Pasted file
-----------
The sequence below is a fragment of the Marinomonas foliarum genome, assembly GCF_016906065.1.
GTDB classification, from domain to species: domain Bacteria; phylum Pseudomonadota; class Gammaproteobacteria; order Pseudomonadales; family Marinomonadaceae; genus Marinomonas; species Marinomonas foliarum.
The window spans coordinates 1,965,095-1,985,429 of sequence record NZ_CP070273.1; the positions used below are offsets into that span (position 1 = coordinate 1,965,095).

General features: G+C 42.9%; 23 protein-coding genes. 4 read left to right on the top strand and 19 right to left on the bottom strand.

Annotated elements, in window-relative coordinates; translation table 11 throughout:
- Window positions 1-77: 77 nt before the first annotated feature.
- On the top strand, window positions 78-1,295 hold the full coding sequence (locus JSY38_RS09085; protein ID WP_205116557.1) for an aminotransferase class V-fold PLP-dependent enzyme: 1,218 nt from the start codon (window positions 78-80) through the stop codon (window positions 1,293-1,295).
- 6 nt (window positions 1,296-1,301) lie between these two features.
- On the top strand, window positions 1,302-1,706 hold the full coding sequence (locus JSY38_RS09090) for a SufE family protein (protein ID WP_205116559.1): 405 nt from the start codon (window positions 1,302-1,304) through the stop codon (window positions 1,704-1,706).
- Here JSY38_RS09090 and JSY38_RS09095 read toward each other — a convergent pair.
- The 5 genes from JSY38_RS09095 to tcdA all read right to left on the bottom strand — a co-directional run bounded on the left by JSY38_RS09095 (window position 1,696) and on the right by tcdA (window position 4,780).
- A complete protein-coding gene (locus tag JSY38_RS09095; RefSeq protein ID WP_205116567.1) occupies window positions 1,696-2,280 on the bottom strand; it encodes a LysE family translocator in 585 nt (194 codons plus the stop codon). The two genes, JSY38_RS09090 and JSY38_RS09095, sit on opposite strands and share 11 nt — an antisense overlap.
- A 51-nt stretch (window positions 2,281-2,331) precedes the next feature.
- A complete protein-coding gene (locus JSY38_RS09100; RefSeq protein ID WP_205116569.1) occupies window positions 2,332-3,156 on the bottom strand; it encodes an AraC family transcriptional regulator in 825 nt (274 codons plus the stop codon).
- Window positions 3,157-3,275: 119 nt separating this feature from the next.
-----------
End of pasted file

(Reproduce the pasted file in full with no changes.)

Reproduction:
The sequence below is a fragment of the Marinomonas foliarum genome, assembly GCF_016906065.1.
GTDB classification, from domain to species: domain Bacteria; phylum Pseudomonadota; class Gammaproteobacteria; order Pseudomonadales; family Marinomonadaceae; genus Marinomonas; species Marinomonas foliarum.
The window spans coordinates 1,965,095-1,985,429 of sequence record NZ_CP070273.1; the positions used below are offsets into that span (position 1 = coordinate 1,965,095).

General features: G+C 42.9%; 23 protein-coding genes. 4 read left to right on the top strand and 19 right to left on the bottom strand.

Annotated elements, in window-relative coordinates; translation table 11 throughout:
- Window positions 1-77: 77 nt before the first annotated feature.
- On the top strand, window positions 78-1,295 hold the full coding sequence (locus JSY38_RS09085; protein ID WP_205116557.1) for an aminotransferase class V-fold PLP-dependent enzyme: 1,218 nt from the start codon (window positions 78-80) through the stop codon (window positions 1,293-1,295).
- 6 nt (window positions 1,296-1,301) lie between these two features.
- On the top strand, window positions 1,302-1,706 hold the full coding sequence (locus JSY38_RS09090) for a SufE family protein (protein ID WP_205116559.1): 405 nt from the start codon (window positions 1,302-1,304) through the stop codon (window positions 1,704-1,706).
- Here JSY38_RS09090 and JSY38_RS09095 read toward each other — a convergent pair.
- The 5 genes from JSY38_RS09095 to tcdA all read right to left on the bottom strand — a co-directional run bounded on the left by JSY38_RS09095 (window position 1,696) and on the right by tcdA (window position 4,780).
- A complete protein-coding gene (locus tag JSY38_RS09095; RefSeq protein ID WP_205116567.1) occupies window positions 1,696-2,280 on the bottom strand; it encodes a LysE family translocator in 585 nt (194 codons plus the stop codon). The two genes, JSY38_RS09090 and JSY38_RS09095, sit on opposite strands and share 11 nt — an antisense overlap.
- A 51-nt stretch (window positions 2,281-2,331) precedes the next feature.
- A complete protein-coding gene (locus JSY38_RS09100; RefSeq protein ID WP_205116569.1) occupies window positions 2,332-3,156 on the bottom strand; it encodes an AraC family transcriptional regulator in 825 nt (274 codons plus the stop codon).
- Window positions 3,157-3,275: 119 nt separating this feature from the next.